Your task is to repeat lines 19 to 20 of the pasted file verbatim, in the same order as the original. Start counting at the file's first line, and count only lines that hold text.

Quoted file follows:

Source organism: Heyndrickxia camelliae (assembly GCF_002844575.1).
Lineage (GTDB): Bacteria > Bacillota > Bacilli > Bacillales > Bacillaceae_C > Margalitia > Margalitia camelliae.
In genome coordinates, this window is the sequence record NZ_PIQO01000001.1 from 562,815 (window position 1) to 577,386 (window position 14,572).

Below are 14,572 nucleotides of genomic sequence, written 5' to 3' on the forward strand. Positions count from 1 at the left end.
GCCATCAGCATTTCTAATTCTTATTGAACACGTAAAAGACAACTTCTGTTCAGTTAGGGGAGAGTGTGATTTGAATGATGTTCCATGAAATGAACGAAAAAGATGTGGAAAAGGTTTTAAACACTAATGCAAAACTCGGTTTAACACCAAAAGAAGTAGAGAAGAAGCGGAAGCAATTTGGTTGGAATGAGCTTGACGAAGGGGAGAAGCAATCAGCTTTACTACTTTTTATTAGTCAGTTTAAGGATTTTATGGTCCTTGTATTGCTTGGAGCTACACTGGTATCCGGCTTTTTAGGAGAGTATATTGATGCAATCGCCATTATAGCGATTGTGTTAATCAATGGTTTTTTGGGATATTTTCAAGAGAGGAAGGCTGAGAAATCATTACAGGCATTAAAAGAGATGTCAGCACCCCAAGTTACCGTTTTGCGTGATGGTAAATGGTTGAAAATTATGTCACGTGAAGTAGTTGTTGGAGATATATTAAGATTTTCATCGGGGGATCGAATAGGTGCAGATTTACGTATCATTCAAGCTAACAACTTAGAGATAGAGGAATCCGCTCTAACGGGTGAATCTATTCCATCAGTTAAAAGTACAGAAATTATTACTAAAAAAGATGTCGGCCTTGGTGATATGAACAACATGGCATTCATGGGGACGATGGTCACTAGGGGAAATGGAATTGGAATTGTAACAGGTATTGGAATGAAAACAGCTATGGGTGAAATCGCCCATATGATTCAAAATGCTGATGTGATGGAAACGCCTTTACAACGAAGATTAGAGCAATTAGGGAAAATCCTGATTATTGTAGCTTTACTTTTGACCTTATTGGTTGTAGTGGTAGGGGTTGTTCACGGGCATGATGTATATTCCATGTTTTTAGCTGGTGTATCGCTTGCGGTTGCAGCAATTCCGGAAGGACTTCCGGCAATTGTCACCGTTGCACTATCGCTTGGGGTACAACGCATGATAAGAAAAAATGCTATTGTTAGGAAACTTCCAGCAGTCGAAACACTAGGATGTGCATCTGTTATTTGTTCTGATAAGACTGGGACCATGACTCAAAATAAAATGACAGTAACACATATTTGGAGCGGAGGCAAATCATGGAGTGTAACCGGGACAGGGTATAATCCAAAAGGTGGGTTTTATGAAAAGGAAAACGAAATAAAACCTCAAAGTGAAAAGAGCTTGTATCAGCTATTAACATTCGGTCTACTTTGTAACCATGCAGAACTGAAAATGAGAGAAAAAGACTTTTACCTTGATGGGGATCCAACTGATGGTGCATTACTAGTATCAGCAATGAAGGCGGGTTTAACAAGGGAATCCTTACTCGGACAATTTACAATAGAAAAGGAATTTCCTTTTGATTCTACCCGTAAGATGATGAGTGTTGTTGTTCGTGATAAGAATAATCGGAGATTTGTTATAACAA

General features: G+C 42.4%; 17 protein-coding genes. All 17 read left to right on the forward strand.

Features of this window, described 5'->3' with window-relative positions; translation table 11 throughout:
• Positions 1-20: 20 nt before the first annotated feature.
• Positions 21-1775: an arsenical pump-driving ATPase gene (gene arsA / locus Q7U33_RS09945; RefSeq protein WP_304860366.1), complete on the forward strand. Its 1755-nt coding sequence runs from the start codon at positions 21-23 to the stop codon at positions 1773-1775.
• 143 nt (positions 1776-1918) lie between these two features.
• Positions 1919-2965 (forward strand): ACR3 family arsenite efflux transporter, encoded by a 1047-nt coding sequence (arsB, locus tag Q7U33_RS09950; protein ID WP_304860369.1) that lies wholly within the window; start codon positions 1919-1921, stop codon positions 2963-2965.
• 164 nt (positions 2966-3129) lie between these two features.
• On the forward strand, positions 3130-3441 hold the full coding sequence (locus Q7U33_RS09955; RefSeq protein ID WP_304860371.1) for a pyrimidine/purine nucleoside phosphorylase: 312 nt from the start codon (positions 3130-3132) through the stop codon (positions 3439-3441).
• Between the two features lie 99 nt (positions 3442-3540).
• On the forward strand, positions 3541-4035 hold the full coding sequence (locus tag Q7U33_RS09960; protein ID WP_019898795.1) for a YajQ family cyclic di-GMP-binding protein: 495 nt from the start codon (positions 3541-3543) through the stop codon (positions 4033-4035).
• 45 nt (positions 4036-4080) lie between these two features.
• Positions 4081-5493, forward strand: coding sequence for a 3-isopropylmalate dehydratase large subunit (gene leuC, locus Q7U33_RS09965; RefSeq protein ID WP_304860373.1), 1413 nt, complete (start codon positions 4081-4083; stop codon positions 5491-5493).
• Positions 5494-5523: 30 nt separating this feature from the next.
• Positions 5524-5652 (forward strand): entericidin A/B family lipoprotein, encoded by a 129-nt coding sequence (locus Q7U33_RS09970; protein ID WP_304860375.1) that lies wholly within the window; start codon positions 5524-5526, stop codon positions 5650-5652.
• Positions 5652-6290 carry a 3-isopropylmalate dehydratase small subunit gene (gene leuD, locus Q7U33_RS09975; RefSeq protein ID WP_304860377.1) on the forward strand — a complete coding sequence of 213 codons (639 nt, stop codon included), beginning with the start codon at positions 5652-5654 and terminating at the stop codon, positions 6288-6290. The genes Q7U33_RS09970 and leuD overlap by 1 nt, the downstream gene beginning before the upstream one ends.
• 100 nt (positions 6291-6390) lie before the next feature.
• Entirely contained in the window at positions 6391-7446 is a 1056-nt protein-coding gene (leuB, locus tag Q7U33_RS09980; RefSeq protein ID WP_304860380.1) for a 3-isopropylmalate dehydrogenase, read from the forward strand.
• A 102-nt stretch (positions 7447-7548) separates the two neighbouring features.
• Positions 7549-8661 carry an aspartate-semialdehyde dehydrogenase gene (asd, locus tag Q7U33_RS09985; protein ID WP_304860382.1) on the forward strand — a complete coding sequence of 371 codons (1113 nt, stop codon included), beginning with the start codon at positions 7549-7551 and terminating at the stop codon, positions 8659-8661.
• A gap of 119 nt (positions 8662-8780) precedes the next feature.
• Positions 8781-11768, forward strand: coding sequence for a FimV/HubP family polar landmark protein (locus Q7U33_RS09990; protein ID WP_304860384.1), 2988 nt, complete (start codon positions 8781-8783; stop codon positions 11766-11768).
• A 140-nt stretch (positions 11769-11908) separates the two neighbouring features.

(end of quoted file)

• Positions 5524-5652 (forward strand): entericidin A/B family lipoprotein, encoded by a 129-nt coding sequence (locus Q7U33_RS09970; protein ID WP_304860375.1) that lies wholly within the window; start codon positions 5524-5526, stop codon positions 5650-5652.
• Positions 5652-6290 carry a 3-isopropylmalate dehydratase small subunit gene (gene leuD, locus Q7U33_RS09975; RefSeq protein ID WP_304860377.1) on the forward strand — a complete coding sequence of 213 codons (639 nt, stop codon included), beginning with the start codon at positions 5652-5654 and terminating at the stop codon, positions 6288-6290. The genes Q7U33_RS09970 and leuD overlap by 1 nt, the downstream gene beginning before the upstream one ends.